NASA says an asteroid the size of a box truck will fly by, very close to, the Earth Thursday. They report that it is one of the closest passes of an object ever recorded. It will be closer to the Earth than certain satellites orbiting our planet. The asteroid is called 2023 BU and was just discovered this past Saturday, Jan. 21, 2023.

When will the asteroid 2023 BU fly by the Earth and how close will it be to Earth?

NASA reports the fly-by will happen Thursday, Jan. 26 at 7:27 p.m. The fly-by location will occur directly over the southern tip of South America. The pass will be so close that it is within the orbit of geosynchronous satellites. NASA says 2023 BU will fly by at a distance of just 2,200 miles above Earth’s surface.

For some perspective, the average distance between the Earth and the Moon is roughly 239,000 miles. A geosynchronous satellite typically orbits roughly 22,000 miles above the surface of the Earth.

NASA rendering showing 2023 BU’s trajectory, in red, during its close approach with Earth on Jan. 26, 2023. NASA reports the asteroid will pass about 10 times closer to Earth than the orbit of geosynchronous satellites, shown in green.
Credits: NASA/JPL-Caltech

How big is 2023 BU and does 2023 BU pose any danger to Earth?

Because it was just discovered nearly a week ago, data on the object is limited. NASA estimates it to be between 11.5 to 28 feet across. They say it is estimated to be similar in size to the dimensions of a box truck. There is no need to panic. In its current orbit, they say there is no risk of it impacting Earth.

Even if it were on a direct intercept path, the size would result in the asteroid mainly burning up. NASA says it would become a fireball meteor, blazing across the sky, with only small meteorites likely to reach the surface.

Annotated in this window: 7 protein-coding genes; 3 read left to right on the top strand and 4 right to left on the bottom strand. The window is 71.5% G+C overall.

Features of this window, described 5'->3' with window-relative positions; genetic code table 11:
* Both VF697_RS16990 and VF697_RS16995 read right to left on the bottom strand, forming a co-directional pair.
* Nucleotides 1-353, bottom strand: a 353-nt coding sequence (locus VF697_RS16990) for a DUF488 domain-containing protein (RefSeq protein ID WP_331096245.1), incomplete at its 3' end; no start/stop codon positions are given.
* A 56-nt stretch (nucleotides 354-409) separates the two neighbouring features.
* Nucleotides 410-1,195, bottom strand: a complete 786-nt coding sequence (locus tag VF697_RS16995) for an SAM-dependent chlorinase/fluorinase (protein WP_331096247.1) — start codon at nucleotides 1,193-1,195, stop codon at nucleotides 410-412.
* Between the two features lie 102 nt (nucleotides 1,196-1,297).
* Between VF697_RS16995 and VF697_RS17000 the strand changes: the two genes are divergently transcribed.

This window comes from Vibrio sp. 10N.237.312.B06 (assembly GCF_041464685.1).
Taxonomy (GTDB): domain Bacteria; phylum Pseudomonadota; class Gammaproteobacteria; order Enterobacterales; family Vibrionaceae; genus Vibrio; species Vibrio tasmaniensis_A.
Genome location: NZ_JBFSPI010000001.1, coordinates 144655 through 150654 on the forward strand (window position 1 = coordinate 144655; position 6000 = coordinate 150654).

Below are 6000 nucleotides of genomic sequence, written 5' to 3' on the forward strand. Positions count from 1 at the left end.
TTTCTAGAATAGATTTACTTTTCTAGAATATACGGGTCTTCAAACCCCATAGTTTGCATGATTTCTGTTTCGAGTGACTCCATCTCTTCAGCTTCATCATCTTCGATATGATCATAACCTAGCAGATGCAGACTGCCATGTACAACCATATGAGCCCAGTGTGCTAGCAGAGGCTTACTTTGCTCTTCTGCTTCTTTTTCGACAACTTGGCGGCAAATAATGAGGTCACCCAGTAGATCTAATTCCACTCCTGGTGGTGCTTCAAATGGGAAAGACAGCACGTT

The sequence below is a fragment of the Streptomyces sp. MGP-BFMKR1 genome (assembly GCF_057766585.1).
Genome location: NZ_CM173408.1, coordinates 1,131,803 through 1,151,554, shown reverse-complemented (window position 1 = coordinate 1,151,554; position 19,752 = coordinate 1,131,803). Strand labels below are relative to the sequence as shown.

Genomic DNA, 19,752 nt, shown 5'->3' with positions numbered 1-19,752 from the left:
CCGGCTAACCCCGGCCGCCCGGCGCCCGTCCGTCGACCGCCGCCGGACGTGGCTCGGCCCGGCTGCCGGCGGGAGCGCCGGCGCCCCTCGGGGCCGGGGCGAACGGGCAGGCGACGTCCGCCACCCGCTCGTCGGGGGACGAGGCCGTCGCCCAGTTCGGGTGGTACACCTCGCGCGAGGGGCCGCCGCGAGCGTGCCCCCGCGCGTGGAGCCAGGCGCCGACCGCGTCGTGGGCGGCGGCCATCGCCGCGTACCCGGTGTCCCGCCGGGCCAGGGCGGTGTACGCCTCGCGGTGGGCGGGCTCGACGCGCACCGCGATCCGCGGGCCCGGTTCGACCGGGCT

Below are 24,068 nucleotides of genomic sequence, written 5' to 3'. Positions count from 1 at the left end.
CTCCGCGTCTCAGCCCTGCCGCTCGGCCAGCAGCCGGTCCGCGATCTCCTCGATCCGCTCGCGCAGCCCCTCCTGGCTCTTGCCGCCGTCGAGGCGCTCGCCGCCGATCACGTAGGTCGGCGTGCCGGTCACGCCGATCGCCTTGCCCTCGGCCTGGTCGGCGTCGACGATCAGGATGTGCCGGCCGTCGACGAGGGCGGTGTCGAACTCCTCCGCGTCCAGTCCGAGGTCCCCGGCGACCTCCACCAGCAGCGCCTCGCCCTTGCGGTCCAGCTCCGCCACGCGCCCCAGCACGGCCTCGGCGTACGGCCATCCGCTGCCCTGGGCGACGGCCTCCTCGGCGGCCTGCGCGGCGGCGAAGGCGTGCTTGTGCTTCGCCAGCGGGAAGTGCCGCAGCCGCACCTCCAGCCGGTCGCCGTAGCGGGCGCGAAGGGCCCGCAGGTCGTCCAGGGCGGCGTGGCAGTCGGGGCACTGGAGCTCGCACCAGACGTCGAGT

Another rendering showing the close pass from NASA’s Solar System Dynamics Small-body Database lookup, a division of NASA’s Jet Propulsion Laboratory.
Credits: NASA/JPL

Will there be any impacts on the orbit of 2023 BU?

NASA reports that the gravitational pull of the Earth will have impacts on the asteroid’s orbit trajectory. Data shows that the asteroid’s orbit would take 359 days to orbit the Sun before the close pass by Earth. NASA says the close fly-by will elongate the orbit path and result in it taking 425 days to complete one orbit after it passes by our planet.

NASA rendering showing the deflection of asteroid 2023 BU’s trajectory in red, caused by Earth’s gravitational pull. The orbit of geosynchronous satellites is shown in green, and the orbit of the Moon is depicted by the gray oval.
Credits: NASA/JPL-Caltech

Can you watch asteroid 2023 BU pass by the Earth?

A European telescope organization, known as the Virtual Telescope Project, plans to turn robotic telescopes toward the path of 2023 BU. Their success depends on visibility, which can be hindered by cloud cover. If they can get a clear view, they plan to live stream what they can see on the Virtual Telescope Project Youtube page.

Are there any other asteroids passing by close to the Earth?

NASA’s Jet Propulsion Laboratory lists close fly-bys of asteroids in increments of the next five closest. None of the next five will be as close as Thursday, Jan. 26, 2023’s pass of asteroid 2023 BU. These are the next five asteroid passes.

  1. Asteroid: 2023 BL2 – Size: Car-sized, 19 ft. across – Closest Pass: 230,000mi. – Date of closest pass: January 26th, 2023
  2. Asteroid: 2020 BZ14 – Size: Airplane-sized, 170 ft. across – Closest Pass: 2,100,000mi. – Date of closest pass: January 26th, 2023
  3. Asteroid: 2023 BU (Second pass) – Size: Car-sized, 11-28 ft. across – Closest Pass: 6,190mi. – Date of closest pass: January 27th, 2023
  4. Asteroid: 2023 BT3 – Size: Car-sized, 13 ft. across – Closest Pass: 360,000mi. – Date of closest pass: January 27th, 2023
  5. Asteroid: 2023 BC – Size: Airplane-sized, 120 ft. across – Closest Pass: 1,760,000mi. – Date of closest pass: January 28th, 2023

You can keep tabs on asteroids and how close they fly by the Earth on the NASA Jet Propulsion Laboratory Asteroid Watch page.